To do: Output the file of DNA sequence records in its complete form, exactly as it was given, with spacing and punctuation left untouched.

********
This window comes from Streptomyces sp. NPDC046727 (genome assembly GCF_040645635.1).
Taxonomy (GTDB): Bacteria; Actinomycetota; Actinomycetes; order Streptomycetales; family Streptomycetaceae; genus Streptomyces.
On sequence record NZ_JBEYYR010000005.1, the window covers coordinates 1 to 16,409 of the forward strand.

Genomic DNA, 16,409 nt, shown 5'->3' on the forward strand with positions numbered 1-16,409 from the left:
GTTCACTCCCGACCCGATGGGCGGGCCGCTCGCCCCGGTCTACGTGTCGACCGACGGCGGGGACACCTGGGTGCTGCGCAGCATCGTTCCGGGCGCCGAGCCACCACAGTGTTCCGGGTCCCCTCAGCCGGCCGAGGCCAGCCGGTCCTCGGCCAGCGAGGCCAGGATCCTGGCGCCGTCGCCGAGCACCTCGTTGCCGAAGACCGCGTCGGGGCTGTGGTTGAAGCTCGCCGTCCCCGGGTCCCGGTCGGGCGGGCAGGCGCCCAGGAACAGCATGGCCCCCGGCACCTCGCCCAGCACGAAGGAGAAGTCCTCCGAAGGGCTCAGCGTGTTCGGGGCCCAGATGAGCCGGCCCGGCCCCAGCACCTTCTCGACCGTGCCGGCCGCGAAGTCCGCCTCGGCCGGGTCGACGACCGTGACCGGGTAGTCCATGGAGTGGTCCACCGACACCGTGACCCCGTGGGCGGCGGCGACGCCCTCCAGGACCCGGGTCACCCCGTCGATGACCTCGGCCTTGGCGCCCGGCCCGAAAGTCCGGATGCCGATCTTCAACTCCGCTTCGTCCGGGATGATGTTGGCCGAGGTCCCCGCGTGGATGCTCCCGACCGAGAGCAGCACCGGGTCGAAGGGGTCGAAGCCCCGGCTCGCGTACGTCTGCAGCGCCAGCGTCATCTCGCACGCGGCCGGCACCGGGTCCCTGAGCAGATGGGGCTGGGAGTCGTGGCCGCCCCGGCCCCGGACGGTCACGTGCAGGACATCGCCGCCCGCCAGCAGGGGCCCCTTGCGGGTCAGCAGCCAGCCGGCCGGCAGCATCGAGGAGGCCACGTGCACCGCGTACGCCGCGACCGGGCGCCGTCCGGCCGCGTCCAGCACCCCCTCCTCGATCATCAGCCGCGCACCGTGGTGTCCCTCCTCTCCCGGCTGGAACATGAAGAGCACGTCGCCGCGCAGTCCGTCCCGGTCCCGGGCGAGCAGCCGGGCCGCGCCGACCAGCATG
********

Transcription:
This window comes from Streptomyces sp. NPDC046727 (genome assembly GCF_040645635.1).
Taxonomy (GTDB): Bacteria; Actinomycetota; Actinomycetes; order Streptomycetales; family Streptomycetaceae; genus Streptomyces.
On sequence record NZ_JBEYYR010000005.1, the window covers coordinates 1 to 16,409 of the forward strand.

Genomic DNA, 16,409 nt, shown 5'->3' on the forward strand with positions numbered 1-16,409 from the left:
GTTCACTCCCGACCCGATGGGCGGGCCGCTCGCCCCGGTCTACGTGTCGACCGACGGCGGGGACACCTGGGTGCTGCGCAGCATCGTTCCGGGCGCCGAGCCACCACAGTGTTCCGGGTCCCCTCAGCCGGCCGAGGCCAGCCGGTCCTCGGCCAGCGAGGCCAGGATCCTGGCGCCGTCGCCGAGCACCTCGTTGCCGAAGACCGCGTCGGGGCTGTGGTTGAAGCTCGCCGTCCCCGGGTCCCGGTCGGGCGGGCAGGCGCCCAGGAACAGCATGGCCCCCGGCACCTCGCCCAGCACGAAGGAGAAGTCCTCCGAAGGGCTCAGCGTGTTCGGGGCCCAGATGAGCCGGCCCGGCCCCAGCACCTTCTCGACCGTGCCGGCCGCGAAGTCCGCCTCGGCCGGGTCGACGACCGTGACCGGGTAGTCCATGGAGTGGTCCACCGACACCGTGACCCCGTGGGCGGCGGCGACGCCCTCCAGGACCCGGGTCACCCCGTCGATGACCTCGGCCTTGGCGCCCGGCCCGAAAGTCCGGATGCCGATCTTCAACTCCGCTTCGTCCGGGATGATGTTGGCCGAGGTCCCCGCGTGGATGCTCCCGACCGAGAGCAGCACCGGGTCGAAGGGGTCGAAGCCCCGGCTCGCGTACGTCTGCAGCGCCAGCGTCATCTCGCACGCGGCCGGCACCGGGTCCCTGAGCAGATGGGGCTGGGAGTCGTGGCCGCCCCGGCCCCGGACGGTCACGTGCAGGACATCGCCGCCCGCCAGCAGGGGCCCCTTGCGGGTCAGCAGCCAGCCGGCCGGCAGCATCGAGGAGGCCACGTGCACCGCGTACGCCGCGACCGGGCGCCGTCCGGCCGCGTCCAGCACCCCCTCCTCGATCATCAGCCGCGCACCGTGGTGTCCCTCCTCTCCCGGCTGGAACATGAAGAGCACGTCGCCGCGCAGTCCGTCCCGGTCCCGGGCGAGCAGCCGGGCCGCGCCGACCAGCATG